It’s a 46-year-old unsolved Sudbury mystery. In the middle of the night, on Aug. 9, 1974, two paintings by famed Group of Seven artist AY Jackson were stolen from the principal’s office at the school now known as Sudbury Secondary School.
The paintings have never been recovered.
First, a bit of background. Sudbury Secondary School actually used to be two schools, Sheridan Tech and Sudbury High School. Although located on the same property, there was a fierce rivalry between the schools.
The missing paintings were both purchased in the 1950s — one called Spring on the Onaping River and the other called A Windy Day -- Lake Superior.
Spring on the Onaping River was purchased by Sheridan Tech students after Jackson was brought in by art teacher Jack Smith to paint with them, and A Windy Day -- Lake Superior by Sudbury High students in memory of Gerard Castonguay, a beloved teacher murdered over lunch hour in 1957.
On the night the paintings were stolen, renovations were underway in preparation for the two schools to be merged as Sudbury Secondary School.
Sudbury Sec’s new principal, Len Yauk, had put both paintings in his office during the renovations so they could later be displayed together.
The thief or thieves were able to take advantage of the fact that the cleaners were on the opposite end of the huge school that night, and the alarm system hadn’t yet been connected up for the whole building.
Some have speculated that it may have been an inside job, as the culprit would have had to know the paintings were being stored in the principal’s office.
The nearly half-century-old unsolved crime has become fodder for a new play written by Judi Straughan, a drama teacher at Sudbury Secondary School from 1985 to 1998.
The play, a fundraiser for the community radio station CKLU, is called “The Case of the Missing AY Jackson.”
Straughan writes these fundraising plays yearly, and includes both local actors and well-known community members as cast members.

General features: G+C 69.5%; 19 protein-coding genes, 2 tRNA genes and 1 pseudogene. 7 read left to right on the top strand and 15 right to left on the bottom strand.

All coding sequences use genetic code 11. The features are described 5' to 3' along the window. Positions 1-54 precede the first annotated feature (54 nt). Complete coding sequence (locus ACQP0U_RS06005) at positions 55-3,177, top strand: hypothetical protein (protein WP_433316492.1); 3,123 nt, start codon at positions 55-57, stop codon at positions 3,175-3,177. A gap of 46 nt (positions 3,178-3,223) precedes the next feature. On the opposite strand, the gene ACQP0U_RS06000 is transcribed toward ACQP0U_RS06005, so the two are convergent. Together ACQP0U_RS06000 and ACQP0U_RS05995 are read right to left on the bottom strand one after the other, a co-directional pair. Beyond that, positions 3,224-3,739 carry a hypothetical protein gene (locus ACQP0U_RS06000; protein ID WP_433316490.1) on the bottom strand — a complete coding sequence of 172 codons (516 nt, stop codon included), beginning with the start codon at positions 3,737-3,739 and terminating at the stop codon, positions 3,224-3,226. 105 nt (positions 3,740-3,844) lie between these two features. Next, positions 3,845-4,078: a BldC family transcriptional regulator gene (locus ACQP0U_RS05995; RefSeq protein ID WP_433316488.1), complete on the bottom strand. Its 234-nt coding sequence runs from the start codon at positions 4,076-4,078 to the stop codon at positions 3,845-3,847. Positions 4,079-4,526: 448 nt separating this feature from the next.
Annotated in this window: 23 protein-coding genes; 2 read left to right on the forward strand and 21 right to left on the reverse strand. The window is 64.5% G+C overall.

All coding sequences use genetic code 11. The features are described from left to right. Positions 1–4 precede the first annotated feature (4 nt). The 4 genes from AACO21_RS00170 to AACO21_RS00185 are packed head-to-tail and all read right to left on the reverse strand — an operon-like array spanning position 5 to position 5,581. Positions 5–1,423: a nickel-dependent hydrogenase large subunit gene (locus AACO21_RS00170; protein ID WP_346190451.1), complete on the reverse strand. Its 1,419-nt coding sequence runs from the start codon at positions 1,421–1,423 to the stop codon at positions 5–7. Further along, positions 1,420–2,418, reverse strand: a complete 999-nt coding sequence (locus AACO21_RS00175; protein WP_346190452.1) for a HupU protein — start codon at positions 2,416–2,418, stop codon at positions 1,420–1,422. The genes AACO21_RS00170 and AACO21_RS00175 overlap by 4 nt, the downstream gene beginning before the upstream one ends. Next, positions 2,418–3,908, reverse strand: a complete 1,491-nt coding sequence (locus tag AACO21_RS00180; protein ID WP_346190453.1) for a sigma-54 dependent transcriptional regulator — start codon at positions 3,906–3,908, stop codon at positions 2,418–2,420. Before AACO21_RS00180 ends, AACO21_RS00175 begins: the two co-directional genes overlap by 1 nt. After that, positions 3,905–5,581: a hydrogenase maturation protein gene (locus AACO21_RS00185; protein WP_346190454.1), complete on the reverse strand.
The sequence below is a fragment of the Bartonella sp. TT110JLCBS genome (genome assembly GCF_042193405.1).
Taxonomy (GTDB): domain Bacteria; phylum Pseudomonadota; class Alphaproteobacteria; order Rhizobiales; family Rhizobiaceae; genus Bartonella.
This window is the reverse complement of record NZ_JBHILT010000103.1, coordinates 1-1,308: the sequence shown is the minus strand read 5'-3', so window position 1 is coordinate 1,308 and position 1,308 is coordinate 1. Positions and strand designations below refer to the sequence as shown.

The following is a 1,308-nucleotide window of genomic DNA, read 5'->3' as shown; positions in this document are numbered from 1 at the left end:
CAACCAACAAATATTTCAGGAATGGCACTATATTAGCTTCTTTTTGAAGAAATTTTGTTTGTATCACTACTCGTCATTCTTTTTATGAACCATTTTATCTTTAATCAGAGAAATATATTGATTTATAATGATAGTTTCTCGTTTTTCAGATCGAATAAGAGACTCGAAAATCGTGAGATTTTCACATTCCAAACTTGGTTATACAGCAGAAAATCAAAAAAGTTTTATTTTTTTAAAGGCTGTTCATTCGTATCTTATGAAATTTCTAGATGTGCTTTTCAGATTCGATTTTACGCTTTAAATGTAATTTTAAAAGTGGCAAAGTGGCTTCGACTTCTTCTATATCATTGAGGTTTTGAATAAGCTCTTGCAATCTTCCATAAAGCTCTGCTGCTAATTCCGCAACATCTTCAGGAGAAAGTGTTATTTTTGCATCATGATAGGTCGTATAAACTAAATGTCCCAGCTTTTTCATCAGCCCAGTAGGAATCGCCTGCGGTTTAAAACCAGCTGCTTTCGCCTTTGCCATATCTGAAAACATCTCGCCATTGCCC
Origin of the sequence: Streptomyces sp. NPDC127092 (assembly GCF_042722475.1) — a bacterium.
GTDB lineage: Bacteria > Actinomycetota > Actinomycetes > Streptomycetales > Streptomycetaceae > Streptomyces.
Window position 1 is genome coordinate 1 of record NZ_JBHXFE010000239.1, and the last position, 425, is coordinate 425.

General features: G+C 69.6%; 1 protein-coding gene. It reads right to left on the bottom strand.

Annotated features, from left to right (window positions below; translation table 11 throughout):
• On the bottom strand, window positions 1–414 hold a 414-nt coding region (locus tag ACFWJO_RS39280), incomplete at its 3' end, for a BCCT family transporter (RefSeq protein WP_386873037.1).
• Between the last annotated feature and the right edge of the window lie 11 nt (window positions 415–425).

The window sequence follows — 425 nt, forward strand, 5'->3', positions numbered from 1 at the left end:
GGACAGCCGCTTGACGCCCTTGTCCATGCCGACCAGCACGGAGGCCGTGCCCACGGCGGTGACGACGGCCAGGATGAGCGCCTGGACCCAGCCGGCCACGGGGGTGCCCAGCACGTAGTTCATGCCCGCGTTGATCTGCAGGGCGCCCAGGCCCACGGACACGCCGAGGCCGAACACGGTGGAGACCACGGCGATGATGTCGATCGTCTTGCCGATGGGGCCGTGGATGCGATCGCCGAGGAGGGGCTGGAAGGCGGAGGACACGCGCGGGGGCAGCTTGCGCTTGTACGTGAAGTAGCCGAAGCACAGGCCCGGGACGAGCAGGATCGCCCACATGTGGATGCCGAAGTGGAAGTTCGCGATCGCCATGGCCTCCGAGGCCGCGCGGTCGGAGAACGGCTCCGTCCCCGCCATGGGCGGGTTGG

This year’s 15 cast members include names such as former CBC host Peter Williams, STC artistic and executive director John McHenry, former McEwen Architecture School director Terrance Galvin, playwright, author and actor Matthew Heiti and Sudbury.com community editor Mark Gentili, who Straughan jokingly refers to as a “wannabe actor.”
“The Case of the Missing AY Jackson” was originally supposed to be staged this past April, but like everything that happened around that time, it was postponed due to the COVID-19 pandemic.
Given the pandemic restrictions still in place, Straughan had to get creative. The play was staged at Sudbury Theatre Centre on Nov. 8 in front of a small, socially-distanced audience.
It was also filmed, and on Dec. 4-7, people can watch the play from the convenience of their own homes, meaning the play’s reach will be far wider than Greater Sudbury.
Straughan has teamed up with Crime Stoppers, who are offering a reward of up to $2,000 for tips that lead to a successful resolution of the case.
“Honestly, after 46 years, maybe someone will come forth and say ‘You know what, I do know something that happened,’ and they can phone anonymously to Crime Stoppers,” she said.
“Wouldn’t that be fantastic to get a tip? Our hook for the story really is somebody knows something. This could cause this painting or these two paintings to be found.”
The stolen paintings are still an open case for police authorities including Greater Sudbury Police and the RCMP.
Yauk, the first principal of Sudbury Secondary, travelled from his home in Parry Sound to Sudbury to view the play, and told Straughan that as recently as three years ago, the RCMP phoned him to go over details of the theft.
While a compelling mystery, the play also features nostalgia for those who attended Sudbury High and Sheridan Tech, including both of the school’s songs.
Straughan notes that when Sudbury High and Sheridan Tech were merged, it was something like merging the Democrats and Republicans in the U.S. — the rivalry was fiery.
She said she read a social media post from an audience member and former Sheridan Tech student, who said she sang her old school’s song quietly from the audience, “but I just couldn’t sing the Sudbury High one, even though I knew all the words.”